It's November 30, 1962. Native Brit George Falconer, an English professor at a Los Angeles area college, is finding it difficult to cope with life. Jim, his personal partner of sixteen years, died in a car accident eight months earlier when he was visiting with family. Jim's family were not going to tell George of the death or accident, let alone allow him to attend the funeral. This day, George has decided to get his affairs in order before he will commit suicide that evening. As he routinely and fastidiously prepares for the suicide and post suicide, George reminisces about his life with Jim. But George spends this day with various people, who see a man sadder than usual and who affect his own thoughts about what he is going to do. Those people include Carlos, a Spanish immigrant/aspiring actor/gigolo recently arrived in Los Angeles; Charley, his best friend who he knew from England, she who is a drama queen of a woman who romantically desires her best friend despite his sexual ... Written by
In an interview with Terry Gross, Tom Ford explained that he created a back story for George's suit. He decided that George would've had it custom made on Saville Row on a trip home to England, which informed its cut and color. He also decided that the suit was a few years old, because 'old-school' British people of wealth tend to be thrifty with clothing. Ford put a label on the inside of the suit with George's name and 1957, the year it was made. See more »
The white Corvette in the parking lot is a 1963 Stingray. The split rear window was only available in 1963. Production started in 1962, and it could be an early delivery. See more »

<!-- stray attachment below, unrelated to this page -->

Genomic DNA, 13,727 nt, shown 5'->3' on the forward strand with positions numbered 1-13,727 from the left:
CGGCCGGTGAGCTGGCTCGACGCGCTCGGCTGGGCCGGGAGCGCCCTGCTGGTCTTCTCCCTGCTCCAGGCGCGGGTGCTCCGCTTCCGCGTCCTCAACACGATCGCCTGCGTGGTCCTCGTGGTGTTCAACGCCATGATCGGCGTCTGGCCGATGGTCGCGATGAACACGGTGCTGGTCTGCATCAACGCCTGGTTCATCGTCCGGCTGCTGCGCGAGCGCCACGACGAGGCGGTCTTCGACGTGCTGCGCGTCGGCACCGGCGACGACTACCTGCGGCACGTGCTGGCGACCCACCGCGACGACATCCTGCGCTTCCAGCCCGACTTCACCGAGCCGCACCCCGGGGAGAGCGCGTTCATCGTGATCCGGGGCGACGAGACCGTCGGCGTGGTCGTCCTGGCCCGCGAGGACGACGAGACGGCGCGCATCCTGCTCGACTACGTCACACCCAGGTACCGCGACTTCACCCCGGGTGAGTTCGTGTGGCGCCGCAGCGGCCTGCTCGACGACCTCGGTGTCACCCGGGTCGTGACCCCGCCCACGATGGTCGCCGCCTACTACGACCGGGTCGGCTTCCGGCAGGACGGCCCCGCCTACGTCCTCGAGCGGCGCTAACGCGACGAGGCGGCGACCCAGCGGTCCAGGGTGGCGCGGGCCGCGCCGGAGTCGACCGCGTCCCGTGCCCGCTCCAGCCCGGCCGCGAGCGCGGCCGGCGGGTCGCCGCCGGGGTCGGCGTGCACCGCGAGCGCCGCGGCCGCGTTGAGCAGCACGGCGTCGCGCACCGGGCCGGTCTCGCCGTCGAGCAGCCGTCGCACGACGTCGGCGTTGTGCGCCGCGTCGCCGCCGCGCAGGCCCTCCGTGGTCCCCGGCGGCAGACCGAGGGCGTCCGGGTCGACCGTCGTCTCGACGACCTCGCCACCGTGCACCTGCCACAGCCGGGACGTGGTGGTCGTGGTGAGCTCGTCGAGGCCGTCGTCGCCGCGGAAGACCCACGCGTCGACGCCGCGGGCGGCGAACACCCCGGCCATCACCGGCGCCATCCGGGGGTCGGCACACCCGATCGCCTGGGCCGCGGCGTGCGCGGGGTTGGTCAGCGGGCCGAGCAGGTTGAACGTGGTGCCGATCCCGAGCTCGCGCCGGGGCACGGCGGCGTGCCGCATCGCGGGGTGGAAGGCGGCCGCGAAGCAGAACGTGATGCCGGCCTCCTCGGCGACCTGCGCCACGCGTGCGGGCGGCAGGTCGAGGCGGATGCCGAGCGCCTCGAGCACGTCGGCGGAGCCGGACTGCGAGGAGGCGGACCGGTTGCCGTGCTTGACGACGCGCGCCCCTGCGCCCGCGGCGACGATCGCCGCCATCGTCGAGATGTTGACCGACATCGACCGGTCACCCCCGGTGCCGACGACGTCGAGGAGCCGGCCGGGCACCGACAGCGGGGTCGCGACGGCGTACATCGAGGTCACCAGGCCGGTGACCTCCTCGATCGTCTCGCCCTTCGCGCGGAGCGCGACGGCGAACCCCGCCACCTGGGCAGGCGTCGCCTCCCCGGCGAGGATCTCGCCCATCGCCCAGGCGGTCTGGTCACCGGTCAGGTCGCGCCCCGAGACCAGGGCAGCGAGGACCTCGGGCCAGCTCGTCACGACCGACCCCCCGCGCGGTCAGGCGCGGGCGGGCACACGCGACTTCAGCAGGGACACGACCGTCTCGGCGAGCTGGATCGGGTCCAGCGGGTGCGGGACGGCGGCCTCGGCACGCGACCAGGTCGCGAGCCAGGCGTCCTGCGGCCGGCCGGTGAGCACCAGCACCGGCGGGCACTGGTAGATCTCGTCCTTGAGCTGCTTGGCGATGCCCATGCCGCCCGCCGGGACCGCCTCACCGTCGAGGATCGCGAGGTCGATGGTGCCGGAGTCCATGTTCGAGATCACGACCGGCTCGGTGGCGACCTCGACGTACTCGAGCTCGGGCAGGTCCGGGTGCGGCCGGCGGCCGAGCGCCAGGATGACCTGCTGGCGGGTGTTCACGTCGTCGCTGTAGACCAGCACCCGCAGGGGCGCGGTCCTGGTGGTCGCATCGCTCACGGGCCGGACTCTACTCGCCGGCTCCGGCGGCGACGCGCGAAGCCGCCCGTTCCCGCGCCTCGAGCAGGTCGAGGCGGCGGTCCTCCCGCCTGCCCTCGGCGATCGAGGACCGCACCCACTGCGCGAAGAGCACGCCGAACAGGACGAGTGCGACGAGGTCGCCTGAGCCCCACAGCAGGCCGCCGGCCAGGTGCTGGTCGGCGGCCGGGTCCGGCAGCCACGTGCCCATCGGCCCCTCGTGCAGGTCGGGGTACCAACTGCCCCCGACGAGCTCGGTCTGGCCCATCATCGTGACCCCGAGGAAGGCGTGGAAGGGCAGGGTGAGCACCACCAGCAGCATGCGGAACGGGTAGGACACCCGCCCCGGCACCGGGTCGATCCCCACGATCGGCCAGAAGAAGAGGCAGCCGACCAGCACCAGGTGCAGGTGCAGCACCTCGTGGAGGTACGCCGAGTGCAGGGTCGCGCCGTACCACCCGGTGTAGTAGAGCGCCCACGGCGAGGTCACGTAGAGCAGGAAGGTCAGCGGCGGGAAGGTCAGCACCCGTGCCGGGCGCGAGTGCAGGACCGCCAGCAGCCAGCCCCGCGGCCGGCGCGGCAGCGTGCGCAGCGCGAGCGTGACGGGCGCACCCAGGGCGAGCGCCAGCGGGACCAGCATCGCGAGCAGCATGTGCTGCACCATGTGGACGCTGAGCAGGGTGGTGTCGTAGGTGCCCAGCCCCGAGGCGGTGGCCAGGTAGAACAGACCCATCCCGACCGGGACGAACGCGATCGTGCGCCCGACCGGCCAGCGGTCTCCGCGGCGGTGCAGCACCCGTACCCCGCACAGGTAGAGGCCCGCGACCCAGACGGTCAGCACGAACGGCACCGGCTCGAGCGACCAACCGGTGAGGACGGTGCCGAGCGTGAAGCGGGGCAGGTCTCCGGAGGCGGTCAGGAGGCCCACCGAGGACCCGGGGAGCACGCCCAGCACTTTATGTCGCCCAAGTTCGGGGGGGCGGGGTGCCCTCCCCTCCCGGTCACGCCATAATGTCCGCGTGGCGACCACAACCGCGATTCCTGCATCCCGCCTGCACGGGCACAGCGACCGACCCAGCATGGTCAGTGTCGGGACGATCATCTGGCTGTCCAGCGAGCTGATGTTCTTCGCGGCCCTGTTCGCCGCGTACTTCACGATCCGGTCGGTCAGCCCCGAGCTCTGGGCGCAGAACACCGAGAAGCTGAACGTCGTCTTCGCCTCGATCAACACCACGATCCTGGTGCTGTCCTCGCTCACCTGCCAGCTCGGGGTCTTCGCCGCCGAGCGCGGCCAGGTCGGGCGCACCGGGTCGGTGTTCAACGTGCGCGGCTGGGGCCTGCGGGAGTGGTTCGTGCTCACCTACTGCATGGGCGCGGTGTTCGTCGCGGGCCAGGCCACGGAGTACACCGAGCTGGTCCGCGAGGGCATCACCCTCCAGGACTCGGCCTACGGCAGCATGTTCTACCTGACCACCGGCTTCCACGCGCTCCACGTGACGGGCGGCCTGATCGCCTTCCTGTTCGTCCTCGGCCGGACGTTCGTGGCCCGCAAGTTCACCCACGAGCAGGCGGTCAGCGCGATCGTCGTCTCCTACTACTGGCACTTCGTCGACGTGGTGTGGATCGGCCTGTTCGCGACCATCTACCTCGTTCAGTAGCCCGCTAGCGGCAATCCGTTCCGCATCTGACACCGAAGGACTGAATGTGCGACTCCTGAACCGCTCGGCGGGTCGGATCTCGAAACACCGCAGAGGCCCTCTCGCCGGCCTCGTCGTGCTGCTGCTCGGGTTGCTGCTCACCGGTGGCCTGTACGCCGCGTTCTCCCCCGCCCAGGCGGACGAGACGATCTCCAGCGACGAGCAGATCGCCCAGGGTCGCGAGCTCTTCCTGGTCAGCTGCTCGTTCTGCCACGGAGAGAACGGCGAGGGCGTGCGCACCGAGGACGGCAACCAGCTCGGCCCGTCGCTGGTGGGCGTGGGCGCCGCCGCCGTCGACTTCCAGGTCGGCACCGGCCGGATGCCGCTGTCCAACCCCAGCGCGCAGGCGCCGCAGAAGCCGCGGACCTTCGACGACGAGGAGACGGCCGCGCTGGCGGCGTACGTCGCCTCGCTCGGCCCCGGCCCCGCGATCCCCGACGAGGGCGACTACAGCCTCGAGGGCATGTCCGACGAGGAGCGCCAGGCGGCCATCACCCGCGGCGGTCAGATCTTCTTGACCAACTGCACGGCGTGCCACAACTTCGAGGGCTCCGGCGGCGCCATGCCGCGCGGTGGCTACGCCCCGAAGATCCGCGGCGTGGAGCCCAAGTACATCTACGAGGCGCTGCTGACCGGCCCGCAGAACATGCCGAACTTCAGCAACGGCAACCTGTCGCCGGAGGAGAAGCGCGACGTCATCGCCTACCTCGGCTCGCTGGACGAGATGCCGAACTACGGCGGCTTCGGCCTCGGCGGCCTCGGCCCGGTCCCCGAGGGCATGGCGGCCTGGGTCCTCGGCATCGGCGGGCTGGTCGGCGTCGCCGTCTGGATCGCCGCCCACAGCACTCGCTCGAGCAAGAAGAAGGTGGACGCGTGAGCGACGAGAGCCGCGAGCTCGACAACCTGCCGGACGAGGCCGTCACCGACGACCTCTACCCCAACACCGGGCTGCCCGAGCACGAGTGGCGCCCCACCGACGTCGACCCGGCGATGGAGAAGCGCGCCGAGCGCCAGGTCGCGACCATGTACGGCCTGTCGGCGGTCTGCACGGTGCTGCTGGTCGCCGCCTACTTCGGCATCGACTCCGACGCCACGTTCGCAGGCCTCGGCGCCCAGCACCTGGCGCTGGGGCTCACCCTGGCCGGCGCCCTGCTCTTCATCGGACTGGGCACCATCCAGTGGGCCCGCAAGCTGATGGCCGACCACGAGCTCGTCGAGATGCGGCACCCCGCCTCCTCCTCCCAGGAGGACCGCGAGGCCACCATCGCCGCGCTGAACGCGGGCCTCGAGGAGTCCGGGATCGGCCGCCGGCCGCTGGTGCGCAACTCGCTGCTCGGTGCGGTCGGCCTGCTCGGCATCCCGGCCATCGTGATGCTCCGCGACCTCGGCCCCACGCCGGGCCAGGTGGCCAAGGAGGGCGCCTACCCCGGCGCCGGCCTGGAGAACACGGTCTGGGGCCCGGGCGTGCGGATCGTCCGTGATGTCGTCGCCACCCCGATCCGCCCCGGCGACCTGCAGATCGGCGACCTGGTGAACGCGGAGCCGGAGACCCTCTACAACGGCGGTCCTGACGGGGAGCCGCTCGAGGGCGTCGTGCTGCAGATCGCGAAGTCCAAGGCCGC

No one has ever picked me up and not wanted something.
I think you picked me up.
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A stunning outing for Tom Ford. The images are, clearly, out of an aesthete's mind without being shallow, ever. I believe there is a dramatic reason behind every frame. Colin Firth, looking truly handsome, goes through a day of torment with remarkable civility. I felt involved and shaken and couldn't help but make mine his pain. The flashbacks with Matthew Goode are truly vivid and truthful. This is a step forward in explaining through images that love is love no matter who you are, where you come from or what your circumstances are. It could have been a man and a woman, the fact that it's a man and a man is almost irrelevant. We recognize the feel of it and Colin Firth's performance is the magic stroke that makes that not only possible but natural. It is a sensational debut for fashion star Tom Ford. True to himself an artist that promises great, wonderful things for the future. I can't wait.
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